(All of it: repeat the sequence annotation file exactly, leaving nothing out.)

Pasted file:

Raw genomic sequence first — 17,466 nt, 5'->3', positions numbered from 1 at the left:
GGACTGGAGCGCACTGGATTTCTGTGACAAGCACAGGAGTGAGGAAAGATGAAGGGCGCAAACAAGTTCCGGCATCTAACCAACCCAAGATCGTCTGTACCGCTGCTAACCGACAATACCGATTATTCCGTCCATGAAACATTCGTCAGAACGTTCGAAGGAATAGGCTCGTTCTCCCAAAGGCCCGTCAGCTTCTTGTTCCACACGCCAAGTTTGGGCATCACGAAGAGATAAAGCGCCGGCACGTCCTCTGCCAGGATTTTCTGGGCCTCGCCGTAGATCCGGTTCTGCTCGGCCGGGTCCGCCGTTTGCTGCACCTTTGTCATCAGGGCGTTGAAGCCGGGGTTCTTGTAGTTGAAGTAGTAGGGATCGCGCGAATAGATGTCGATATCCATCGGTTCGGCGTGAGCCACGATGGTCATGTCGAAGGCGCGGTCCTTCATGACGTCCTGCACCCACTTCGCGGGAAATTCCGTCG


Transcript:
Raw genomic sequence first — 17,466 nt, 5'->3', positions numbered from 1 at the left:
GGACTGGAGCGCACTGGATTTCTGTGACAAGCACAGGAGTGAGGAAAGATGAAGGGCGCAAACAAGTTCCGGCATCTAACCAACCCAAGATCGTCTGTACCGCTGCTAACCGACAATACCGATTATTCCGTCCATGAAACATTCGTCAGAACGTTCGAAGGAATAGGCTCGTTCTCCCAAAGGCCCGTCAGCTTCTTGTTCCACACGCCAAGTTTGGGCATCACGAAGAGATAAAGCGCCGGCACGTCCTCTGCCAGGATTTTCTGGGCCTCGCCGTAGATCCGGTTCTGCTCGGCCGGGTCCGCCGTTTGCTGCACCTTTGTCATCAGGGCGTTGAAGCCGGGGTTCTTGTAGTTGAAGTAGTAGGGATCGCGCGAATAGATGTCGATATCCATCGGTTCGGCGTGAGCCACGATGGTCATGTCGAAGGCGCGGTCCTTCATGACGTCCTGCACCCACTTCGCGGGAAATTCCGTCG